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MOSCOW, February 5. /TASS/. Are the leaders of the United States, the European Union and Russia capable of gathering for a meeting equal in status to the Yalta Conference of the Big Three in 1945 to consider what should be done to enhance world security? Most Russian experts are pretty certain and even emphatic about this: "They can and they must." There are some skeptics, though.
Seventy years ago these days, as World War II in Europe was drawing to a close, the leaders of the Soviet Union, the United States and Britain: Stalin, Roosevelt and Churchill gathered at the seaside resort of Yalta, in Crimea, which the Red Army several months earlier regained from the Nazi force of occupation, and despite all the divergence of opinion forged a historical compromise that would keep peace in Europe up to the end of the 20th century.
"In the modern context of a sharp worsening of West-Russia relations it is hard to imagine a conference by the world leaders similar to the Yalta conference. Stalin, Roosevelt and Churchill had a common goal to share - the defeat of Nazism. These days the leaders of the United States, the European Union and Russia have none. Also, the modern world lacks just a single political figure equal in scale and statesmanship to those three historical personalities," the deputy director of the Institute of US and Canada Studies under the Russian Academy of Sciences, Viktor Kremenyuk, told TASS. "Even if one takes the issue of security in the Middle East and in the centre of Europe in the context of the Ukrainian crisis - a hypothetically common goal - Russia and the Western countries tend to interpret it differently, in accordance with their own national interests. And no chance of a compromise is anywhere in sight."
The participants in an international conference of scholars entitled Yalta-1945: the Past, the Present and the Future, being held in Yalta on February 4-5, have been warning that the world is on the brink of another global conflict and calling for efforts to identify a compromise between Russia and the West.
"The more soberly minded and responsible politicians realize that peace is too fragile to be carelessly toyed with, the sooner will we be able to stem dangerous global trends and get down to work to establish proper conditions for a lasting and stable peace based on mutual respect. Modern politicians should follow in the footsteps of the anti-Hitler coalition to develop the awareness of their responsibility in the face of global challenges," says the president of the Historical Perspective Foundation Natalia Narochnitskaya.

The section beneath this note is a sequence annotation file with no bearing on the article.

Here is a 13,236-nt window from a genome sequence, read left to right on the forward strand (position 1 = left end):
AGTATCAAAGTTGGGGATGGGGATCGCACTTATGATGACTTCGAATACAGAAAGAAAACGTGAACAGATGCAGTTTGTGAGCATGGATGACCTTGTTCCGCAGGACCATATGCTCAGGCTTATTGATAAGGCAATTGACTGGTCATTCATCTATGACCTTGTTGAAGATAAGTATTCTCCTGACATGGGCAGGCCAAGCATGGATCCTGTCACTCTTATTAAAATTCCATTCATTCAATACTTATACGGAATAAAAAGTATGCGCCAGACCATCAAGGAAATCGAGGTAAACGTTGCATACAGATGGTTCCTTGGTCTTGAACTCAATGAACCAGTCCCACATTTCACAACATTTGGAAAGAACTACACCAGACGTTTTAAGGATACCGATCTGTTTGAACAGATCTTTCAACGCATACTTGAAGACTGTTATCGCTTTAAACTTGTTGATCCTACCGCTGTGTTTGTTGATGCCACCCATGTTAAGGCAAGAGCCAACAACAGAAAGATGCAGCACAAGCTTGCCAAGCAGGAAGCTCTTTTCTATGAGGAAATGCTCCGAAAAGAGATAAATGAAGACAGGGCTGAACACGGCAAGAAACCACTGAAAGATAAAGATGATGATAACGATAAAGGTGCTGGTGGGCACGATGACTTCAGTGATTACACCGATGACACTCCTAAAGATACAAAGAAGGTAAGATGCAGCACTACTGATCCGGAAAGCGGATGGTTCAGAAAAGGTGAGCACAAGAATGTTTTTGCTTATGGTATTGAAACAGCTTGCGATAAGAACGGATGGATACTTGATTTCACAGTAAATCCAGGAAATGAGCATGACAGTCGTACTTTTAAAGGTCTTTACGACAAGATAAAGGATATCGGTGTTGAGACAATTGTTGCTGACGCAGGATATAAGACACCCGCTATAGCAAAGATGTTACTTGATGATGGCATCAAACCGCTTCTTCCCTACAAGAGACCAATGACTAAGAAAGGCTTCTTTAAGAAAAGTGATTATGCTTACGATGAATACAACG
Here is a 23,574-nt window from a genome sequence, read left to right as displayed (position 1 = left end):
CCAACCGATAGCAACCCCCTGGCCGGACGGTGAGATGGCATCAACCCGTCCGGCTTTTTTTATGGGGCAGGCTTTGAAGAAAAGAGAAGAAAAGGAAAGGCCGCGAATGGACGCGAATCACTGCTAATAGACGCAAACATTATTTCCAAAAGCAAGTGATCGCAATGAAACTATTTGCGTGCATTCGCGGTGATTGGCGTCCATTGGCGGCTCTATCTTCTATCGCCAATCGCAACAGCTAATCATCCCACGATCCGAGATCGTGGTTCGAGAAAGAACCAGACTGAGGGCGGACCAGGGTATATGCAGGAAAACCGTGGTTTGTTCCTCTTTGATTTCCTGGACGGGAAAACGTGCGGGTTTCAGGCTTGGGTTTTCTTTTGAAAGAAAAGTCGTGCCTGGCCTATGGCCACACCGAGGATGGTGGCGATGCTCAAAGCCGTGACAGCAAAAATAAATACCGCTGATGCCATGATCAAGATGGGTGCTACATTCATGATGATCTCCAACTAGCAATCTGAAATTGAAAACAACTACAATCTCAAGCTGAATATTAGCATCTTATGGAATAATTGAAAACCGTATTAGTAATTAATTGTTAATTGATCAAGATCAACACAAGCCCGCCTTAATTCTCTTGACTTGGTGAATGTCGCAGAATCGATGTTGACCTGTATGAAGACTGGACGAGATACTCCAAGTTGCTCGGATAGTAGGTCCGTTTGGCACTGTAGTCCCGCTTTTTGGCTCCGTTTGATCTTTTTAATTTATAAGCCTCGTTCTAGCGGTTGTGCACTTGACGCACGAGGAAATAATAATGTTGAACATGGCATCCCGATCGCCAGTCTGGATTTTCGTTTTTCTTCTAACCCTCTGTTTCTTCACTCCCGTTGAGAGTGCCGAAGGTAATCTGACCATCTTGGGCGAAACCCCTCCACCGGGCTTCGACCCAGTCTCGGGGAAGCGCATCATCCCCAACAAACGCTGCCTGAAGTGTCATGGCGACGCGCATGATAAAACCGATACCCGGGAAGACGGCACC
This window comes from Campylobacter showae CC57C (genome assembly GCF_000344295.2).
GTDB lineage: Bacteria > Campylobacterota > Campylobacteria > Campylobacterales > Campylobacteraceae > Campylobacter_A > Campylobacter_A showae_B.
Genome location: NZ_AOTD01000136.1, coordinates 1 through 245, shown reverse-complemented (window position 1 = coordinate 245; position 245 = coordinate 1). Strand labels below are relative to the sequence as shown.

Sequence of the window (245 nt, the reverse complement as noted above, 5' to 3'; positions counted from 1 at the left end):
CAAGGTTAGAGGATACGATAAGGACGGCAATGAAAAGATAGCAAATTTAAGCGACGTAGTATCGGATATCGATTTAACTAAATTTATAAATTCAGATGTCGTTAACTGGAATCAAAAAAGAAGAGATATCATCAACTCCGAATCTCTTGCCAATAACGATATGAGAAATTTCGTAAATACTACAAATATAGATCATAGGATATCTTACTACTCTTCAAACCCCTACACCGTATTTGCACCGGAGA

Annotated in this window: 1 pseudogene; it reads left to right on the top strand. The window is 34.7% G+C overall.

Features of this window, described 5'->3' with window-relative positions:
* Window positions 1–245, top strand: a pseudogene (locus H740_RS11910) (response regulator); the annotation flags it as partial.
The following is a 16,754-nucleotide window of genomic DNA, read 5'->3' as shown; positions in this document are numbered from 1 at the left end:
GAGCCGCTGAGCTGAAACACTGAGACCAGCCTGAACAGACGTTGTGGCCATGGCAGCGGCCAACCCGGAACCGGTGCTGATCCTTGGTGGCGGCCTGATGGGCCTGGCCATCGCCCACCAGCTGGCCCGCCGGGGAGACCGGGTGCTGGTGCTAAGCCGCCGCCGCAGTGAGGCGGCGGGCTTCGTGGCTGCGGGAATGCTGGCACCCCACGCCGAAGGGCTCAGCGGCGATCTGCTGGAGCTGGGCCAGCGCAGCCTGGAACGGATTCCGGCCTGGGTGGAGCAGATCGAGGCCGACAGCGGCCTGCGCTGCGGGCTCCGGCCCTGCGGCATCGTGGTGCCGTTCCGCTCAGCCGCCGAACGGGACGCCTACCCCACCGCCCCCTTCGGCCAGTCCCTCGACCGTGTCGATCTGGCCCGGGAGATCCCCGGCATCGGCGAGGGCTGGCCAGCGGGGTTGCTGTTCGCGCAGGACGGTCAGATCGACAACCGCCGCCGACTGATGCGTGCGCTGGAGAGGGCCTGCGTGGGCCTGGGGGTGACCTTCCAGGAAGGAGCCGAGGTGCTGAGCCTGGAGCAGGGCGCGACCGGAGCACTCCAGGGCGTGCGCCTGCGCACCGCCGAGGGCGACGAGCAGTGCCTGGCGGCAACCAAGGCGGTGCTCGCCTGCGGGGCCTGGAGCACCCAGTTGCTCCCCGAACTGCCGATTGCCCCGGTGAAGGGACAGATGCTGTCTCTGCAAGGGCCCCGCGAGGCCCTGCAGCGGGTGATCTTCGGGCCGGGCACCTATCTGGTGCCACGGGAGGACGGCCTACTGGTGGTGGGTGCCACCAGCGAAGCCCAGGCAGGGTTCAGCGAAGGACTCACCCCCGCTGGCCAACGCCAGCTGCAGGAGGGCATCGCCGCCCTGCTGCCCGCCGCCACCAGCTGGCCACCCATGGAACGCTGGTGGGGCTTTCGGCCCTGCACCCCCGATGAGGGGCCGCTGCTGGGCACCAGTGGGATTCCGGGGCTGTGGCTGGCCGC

"For reviving the spirit of the Yalta Conference the existing formats of interaction between Russia and the West must be reinforced, in the first place, the Russia-NATO format invigorated. And the sanctions canceled, of course," State Duma member Vyacheslav Nikonov, of the United Russia party, has said.
The leader of the Civil Society Development Fund, Konstantin Kostin, believes that "the lesson of Yalta for today’s politicians is the striving for peace can be more important than any ambitions."
"Just as 70 years ago politicians must push their personal likes and dislikes into the background and find points of agreement," Kostin said.
"In the current context of the Ukrainian crisis, which heralded the collapse of the previous benchmarks of security and is now fraught with a challenge to the whole world, a meeting of the leaders of the United States, the European Union and Russia is not only possible but a vital need," the head of the International Security Centre under the Russian Academy of Sciences, Aleksei Arbatov, told TASS.
"Over the past 25 years the concepts of security professed by the Western countries, on the one hand, and by Russia, on the other, have drifted miles apart, even farther than they were in the Cold War years. This situation in world politics is utterly impermissible, and the responsible politicians just cannot afford to turn a blind eye on it. The principle of Yalta is that of an equitable dialogue, mutual respect, the wish to guarantee collective security and stable development and it must remain intact. It is this principle that may help mend the rifts between Russia and the West," Arbatov said.
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